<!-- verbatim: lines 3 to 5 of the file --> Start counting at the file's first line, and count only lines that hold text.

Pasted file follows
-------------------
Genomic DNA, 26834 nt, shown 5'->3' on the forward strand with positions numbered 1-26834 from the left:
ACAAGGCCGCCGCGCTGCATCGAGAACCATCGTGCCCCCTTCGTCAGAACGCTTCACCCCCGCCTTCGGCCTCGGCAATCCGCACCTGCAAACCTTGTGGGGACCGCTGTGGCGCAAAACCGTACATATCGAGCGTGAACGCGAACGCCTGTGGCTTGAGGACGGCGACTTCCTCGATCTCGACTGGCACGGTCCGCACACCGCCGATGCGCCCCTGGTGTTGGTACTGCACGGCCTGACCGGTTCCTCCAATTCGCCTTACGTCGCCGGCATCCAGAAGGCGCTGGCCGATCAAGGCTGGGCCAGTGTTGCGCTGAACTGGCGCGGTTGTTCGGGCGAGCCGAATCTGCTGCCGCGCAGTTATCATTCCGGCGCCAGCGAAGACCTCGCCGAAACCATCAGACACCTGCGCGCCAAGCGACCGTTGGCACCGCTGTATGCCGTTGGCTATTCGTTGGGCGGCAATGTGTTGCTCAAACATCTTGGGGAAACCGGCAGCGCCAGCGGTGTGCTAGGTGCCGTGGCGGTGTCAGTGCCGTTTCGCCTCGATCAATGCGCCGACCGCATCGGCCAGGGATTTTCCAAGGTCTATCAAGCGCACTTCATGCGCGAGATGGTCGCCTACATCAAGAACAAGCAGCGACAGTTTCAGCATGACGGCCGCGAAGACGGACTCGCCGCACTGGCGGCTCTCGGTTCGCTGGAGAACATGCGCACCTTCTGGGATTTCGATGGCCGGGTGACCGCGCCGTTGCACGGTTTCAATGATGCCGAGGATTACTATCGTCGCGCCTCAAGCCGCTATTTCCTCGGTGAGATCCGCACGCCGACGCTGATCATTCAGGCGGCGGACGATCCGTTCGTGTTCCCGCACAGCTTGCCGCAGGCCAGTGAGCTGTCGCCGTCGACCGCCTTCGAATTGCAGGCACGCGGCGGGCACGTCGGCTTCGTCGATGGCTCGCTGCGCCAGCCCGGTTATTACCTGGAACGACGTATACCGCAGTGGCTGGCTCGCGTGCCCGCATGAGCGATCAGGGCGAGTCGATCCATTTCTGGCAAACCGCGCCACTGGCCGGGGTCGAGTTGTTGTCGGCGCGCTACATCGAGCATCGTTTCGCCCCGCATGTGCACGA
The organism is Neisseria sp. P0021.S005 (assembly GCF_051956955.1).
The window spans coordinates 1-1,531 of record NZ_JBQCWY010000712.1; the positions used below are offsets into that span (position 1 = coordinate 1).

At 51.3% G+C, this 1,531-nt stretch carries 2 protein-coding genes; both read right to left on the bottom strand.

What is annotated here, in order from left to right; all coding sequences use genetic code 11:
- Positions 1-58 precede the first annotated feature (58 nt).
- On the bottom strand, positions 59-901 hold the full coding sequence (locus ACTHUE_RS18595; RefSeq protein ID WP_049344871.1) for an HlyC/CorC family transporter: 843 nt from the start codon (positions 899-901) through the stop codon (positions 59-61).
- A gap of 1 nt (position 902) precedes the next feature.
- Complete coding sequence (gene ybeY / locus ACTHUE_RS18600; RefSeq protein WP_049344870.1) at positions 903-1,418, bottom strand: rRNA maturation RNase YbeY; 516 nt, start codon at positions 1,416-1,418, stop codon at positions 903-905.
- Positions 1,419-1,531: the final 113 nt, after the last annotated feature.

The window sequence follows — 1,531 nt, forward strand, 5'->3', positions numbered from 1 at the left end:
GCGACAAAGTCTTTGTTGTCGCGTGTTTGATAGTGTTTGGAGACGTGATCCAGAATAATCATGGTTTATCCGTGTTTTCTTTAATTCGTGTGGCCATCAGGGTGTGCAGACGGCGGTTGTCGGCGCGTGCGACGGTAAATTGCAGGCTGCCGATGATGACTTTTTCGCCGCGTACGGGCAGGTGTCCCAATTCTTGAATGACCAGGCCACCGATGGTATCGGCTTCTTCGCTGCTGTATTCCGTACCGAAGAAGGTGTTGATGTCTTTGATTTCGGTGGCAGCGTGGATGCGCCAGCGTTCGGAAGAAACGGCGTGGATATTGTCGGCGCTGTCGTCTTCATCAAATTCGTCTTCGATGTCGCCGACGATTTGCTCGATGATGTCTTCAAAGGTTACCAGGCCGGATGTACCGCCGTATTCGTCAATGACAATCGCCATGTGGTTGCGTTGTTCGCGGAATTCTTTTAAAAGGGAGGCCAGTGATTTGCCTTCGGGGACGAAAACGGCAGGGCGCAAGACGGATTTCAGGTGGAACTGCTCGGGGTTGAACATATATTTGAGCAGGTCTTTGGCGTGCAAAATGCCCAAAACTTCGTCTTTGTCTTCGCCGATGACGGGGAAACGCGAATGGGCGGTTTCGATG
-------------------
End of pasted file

The organism is Neisseria sp. P0021.S005 (assembly GCF_051956955.1).
The window spans coordinates 1-1,531 of record NZ_JBQCWY010000712.1; the positions used below are offsets into that span (position 1 = coordinate 1).

At 51.3% G+C, this 1,531-nt stretch carries 2 protein-coding genes; both read right to left on the bottom strand.